The federal government is experimenting with a system that would allow Australians to use selfies to log onto Centrelink, Medicare and other Commonwealth services.
Prime Minister Malcolm Turnbull's digital re-invention agency is designing a system that would use "bio-metric" facial recognition technology to allow easy log-ins while protecting accounts from identity thieves.
The Digital Transformation Agency insists that no collection or data base of images would be built, the system would be voluntary and the strictest privacy safeguards would be in place.
But privacy activists are worried the idea is simply a high-tech version of the unpopular "Australia card" plan, resurrected more than 20 years after the national ID scheme was dumped.
The government is determined to improve to access to its services online, to save time and money, and to step-up the automation of many of its core activities, particularly in the expensive health and welfare sectors.
But security and privacy has been a huge issues, with many of the problems associated with the much-maligned myGov portal put down to the complex and glitch-prone log-in protocols.
Improvements have been made to myGov but now the Digital Transformation Agency is working on a next generation online entry point that would ultimately allow a user to access about 1500 government entities with a single log-in.
The new project, the "Trusted Digital Identity Framework", is a huge undertaking, according to an initial Privacy Impact Statement, produced by consultants Galexia.
"This is obviously a very significant decision at the Commonwealth level," the consultants noted.
"The TDIF is a complex program involving multiple Commonwealth stakeholders, possibly all States and Territories, plus the private sector."
A user of the proposed new system, after establishing their account, would log-in by scanning their traditional forms of ID and as a fail-safe against hacker and identity thieves, take a selfie and upload it from their mobile, tablet or computer.
Central the the architecture of the scheme would be an online "identity exchange", a portal that would confirm to a government agency, Centrelink for example, that a user's identity had been verified and cleared to use their account but would not supply the photo or any other data used to make the confirmation.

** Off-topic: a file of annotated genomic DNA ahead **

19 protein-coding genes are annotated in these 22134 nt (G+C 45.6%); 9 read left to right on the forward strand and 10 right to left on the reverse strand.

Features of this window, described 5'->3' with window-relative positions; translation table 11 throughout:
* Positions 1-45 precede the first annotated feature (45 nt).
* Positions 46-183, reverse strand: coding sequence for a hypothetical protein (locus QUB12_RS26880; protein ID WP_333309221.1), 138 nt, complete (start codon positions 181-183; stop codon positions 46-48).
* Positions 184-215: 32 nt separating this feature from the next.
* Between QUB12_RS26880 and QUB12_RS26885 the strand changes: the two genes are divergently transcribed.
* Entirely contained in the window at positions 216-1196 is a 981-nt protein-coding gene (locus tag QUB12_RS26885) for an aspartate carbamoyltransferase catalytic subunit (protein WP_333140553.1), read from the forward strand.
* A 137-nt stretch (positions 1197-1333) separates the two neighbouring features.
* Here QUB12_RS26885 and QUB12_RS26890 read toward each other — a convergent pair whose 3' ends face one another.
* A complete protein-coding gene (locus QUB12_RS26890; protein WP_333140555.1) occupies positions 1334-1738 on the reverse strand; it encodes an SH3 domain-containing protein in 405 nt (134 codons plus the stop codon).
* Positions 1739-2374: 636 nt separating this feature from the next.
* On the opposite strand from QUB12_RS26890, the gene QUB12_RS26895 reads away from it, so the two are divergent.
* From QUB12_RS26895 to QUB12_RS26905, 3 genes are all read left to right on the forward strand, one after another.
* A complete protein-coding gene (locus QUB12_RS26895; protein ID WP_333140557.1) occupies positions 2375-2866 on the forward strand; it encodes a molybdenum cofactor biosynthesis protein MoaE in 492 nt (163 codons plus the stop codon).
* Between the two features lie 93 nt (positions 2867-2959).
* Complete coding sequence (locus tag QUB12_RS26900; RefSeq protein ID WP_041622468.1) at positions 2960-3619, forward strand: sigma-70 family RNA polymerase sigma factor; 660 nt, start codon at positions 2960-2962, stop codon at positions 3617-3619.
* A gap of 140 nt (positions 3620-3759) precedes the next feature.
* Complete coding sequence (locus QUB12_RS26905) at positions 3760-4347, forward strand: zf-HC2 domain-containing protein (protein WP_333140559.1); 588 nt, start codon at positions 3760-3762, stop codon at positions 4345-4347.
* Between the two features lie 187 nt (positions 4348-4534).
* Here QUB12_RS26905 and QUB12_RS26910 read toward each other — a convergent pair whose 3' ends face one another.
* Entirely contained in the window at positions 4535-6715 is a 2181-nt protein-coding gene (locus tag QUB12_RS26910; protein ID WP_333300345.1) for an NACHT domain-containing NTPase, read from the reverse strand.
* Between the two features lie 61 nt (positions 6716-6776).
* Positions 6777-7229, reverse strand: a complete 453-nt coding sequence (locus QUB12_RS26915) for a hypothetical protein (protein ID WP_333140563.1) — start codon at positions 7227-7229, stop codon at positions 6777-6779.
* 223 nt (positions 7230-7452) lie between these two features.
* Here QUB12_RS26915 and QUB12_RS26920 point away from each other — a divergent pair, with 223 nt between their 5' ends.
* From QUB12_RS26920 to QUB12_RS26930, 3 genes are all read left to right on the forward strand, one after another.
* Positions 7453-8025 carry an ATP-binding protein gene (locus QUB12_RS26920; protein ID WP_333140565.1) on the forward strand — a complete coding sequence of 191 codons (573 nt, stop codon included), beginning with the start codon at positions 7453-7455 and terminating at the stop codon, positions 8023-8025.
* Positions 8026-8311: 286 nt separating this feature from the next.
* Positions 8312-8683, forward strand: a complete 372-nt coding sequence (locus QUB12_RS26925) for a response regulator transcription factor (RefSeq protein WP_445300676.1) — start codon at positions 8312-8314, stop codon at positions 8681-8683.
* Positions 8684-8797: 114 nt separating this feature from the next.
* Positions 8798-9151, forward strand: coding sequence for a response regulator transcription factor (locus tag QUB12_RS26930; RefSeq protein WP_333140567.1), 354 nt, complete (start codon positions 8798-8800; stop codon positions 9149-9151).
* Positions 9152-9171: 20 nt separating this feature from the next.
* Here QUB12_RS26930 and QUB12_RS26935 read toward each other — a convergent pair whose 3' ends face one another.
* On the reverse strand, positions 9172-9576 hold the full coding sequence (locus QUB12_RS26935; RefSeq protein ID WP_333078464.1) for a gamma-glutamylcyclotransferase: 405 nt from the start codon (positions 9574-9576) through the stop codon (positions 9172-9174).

But talks with "stakeholders" including state and federal privacy authorities as well as online privacy campaigners, have begun to reveal the full complexity of the privacy problems facing the TDIF.
Many of those consulted were surprised they had not already heard of such a game-changing project and questioned the motivation for the decision.
"Stakeholders queried whether due consideration had been given to the failure of previous centralised models in the Commonwealth identity field, such as the Australia Card and the Access Card," Galexia reported.
There were worries that various parts of the system "would obtain, over time, a large and rich source of personal data that will be attractive to third parties for surveillance...or subject to external attack (e.g. hackers), and or subject to accidental breach."
"The consequences of surveillance or a breach were likely to be significant," Galexia noted.
""Some stakeholders predicted that, over time, each [agency] would collect biometric information (photographs) and contribute to the development of a national data set of photographs.
"Although there is no intention to retain photographs in the TDIF, and they are destroyed as soon as a verified match has been made, stakeholders believed that 'it was only a matter of time' before the system was changed and photographs were retained and shared."
A prototype of the TDIF system is expected to be ready for testing in mid-2017.